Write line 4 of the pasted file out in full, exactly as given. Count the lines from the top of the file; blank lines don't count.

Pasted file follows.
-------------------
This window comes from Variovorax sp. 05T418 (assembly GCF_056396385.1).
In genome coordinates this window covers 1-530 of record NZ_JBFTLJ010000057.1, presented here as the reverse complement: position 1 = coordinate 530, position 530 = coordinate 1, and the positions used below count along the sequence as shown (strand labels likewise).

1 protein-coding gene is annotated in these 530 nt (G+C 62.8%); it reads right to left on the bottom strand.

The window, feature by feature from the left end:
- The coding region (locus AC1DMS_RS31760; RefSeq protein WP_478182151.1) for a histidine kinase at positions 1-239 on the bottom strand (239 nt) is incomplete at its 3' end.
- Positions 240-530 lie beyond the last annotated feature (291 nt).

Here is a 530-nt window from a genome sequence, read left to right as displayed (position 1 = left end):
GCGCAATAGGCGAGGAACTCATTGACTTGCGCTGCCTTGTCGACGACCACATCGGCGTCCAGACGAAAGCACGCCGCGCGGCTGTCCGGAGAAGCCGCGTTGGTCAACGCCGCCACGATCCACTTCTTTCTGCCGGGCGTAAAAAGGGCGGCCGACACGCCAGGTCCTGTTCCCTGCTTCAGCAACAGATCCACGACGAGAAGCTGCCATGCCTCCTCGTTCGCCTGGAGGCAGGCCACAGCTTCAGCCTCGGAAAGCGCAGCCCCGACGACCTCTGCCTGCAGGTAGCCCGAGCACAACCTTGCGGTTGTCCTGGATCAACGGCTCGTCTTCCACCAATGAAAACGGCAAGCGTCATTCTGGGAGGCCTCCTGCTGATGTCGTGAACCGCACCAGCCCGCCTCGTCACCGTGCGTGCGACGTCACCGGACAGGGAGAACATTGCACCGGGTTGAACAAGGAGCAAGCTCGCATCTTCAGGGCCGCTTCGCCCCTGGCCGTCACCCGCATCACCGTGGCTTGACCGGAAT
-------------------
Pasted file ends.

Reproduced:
The window, feature by feature from the left end: